Jobs Absence Seen Pressuring Apple To Move On Succession Plan

Jobs Absence Seen Pressuring Apple To Move On Succession Plan

By Roger Cheng and Ian Sherr


NEW YORK (Dow Jones)-Apple Inc. (AAPL) Chief Executive Steve Jobs' third medical leave since 2004 revives questions about a potential leadership change at the consumer electronics giant, which has been criticized by some investors for failing to provide more insight into its plans for future management.

Apple, the world's most valuable technology company by market capitalization, has been reluctant to talk about life after Jobs, even though the company's image, products and direction are closely tied to its top executive. Investors and company observers have long said Apple should be more open about its current and long-term plans, particularly since an earlier leave during which Jobs received a liver transplant, which wasn't disclosed until after the fact.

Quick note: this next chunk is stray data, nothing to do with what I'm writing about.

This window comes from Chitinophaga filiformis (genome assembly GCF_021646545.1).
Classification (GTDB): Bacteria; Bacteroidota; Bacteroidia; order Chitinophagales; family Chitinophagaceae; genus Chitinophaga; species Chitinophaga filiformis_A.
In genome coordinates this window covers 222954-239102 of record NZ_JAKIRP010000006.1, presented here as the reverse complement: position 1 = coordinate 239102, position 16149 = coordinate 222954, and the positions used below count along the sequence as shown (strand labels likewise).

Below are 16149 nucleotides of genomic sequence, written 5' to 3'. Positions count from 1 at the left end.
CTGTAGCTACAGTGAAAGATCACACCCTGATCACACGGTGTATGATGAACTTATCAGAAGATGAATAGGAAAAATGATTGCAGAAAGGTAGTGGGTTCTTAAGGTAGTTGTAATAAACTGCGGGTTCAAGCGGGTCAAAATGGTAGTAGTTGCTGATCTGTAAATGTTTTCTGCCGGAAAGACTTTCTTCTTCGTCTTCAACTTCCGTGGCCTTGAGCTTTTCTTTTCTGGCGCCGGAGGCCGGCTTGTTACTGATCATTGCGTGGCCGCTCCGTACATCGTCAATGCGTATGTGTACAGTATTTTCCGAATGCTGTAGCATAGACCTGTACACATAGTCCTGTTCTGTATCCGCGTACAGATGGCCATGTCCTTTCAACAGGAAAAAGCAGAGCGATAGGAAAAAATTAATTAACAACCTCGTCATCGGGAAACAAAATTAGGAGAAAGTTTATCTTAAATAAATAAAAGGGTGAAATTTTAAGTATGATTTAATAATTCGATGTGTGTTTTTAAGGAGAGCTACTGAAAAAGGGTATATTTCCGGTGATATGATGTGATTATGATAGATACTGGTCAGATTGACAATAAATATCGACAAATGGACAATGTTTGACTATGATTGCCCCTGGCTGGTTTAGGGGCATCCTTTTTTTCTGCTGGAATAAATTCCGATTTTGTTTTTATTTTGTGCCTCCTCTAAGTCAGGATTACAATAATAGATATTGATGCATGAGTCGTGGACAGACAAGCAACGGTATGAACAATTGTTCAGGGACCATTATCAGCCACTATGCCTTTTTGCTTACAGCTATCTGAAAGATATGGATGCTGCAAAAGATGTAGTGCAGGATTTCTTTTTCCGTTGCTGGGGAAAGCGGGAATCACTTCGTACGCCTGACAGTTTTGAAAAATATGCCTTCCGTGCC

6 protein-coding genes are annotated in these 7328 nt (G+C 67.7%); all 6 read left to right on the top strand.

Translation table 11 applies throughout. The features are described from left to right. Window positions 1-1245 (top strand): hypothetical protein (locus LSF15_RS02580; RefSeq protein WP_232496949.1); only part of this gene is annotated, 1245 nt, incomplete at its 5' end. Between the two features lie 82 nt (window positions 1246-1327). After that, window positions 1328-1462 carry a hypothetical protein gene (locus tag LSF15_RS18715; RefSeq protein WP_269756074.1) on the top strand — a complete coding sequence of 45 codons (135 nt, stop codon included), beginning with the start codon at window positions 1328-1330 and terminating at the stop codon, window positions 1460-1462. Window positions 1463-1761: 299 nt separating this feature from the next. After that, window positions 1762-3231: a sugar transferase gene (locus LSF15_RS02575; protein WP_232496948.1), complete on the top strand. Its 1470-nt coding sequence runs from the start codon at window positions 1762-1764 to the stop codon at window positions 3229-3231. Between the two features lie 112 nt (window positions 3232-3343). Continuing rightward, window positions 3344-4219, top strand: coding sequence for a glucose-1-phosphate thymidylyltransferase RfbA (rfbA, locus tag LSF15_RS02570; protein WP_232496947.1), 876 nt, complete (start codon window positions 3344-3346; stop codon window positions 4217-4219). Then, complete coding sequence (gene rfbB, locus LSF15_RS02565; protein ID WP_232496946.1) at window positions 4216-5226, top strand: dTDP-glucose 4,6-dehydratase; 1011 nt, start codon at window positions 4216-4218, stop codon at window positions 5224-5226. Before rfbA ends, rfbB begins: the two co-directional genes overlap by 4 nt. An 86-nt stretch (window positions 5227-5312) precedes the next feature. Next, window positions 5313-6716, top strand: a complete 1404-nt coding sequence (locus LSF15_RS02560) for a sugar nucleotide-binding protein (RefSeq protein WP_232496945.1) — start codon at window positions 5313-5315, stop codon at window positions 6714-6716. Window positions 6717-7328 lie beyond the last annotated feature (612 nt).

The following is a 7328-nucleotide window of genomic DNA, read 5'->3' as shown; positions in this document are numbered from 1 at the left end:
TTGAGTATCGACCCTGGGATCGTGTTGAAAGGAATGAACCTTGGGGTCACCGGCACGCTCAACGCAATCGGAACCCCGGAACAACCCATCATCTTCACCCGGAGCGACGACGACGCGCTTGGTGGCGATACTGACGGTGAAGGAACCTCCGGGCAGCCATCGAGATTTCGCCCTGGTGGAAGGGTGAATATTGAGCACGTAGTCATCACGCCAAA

Confusion over Apple's succession plan is expected to pressure Apple's share price Tuesday, after the stock's historic gains in recent years. In trading Monday in Frankfurt, Apple shares fell nearly 8%.

On Monday, the 55-year-old Jobs told company employees that he had been granted a leave "so I can focus on my health." Chief Operating Officer Tim Cook will run the company in Jobs's absence though Jobs would "be involved in major strategic decisions for the company."

Cook, 50, is the closest Apple has to an apparent heir. The Cupertino, Calif.-based company has expressed confidence in Cook in the past; he took the reins of the company during Jobs's previous absences.

Still, the company has been frustratingly obtuse when it comes to providing confirmation as to whether Cook would be in line to eventually succeed Jobs. When asked if the company or board planned to disclose further details, Apple spokeswoman Katie Cotton told The Wall Street Journal, "We've said all we're going to say."


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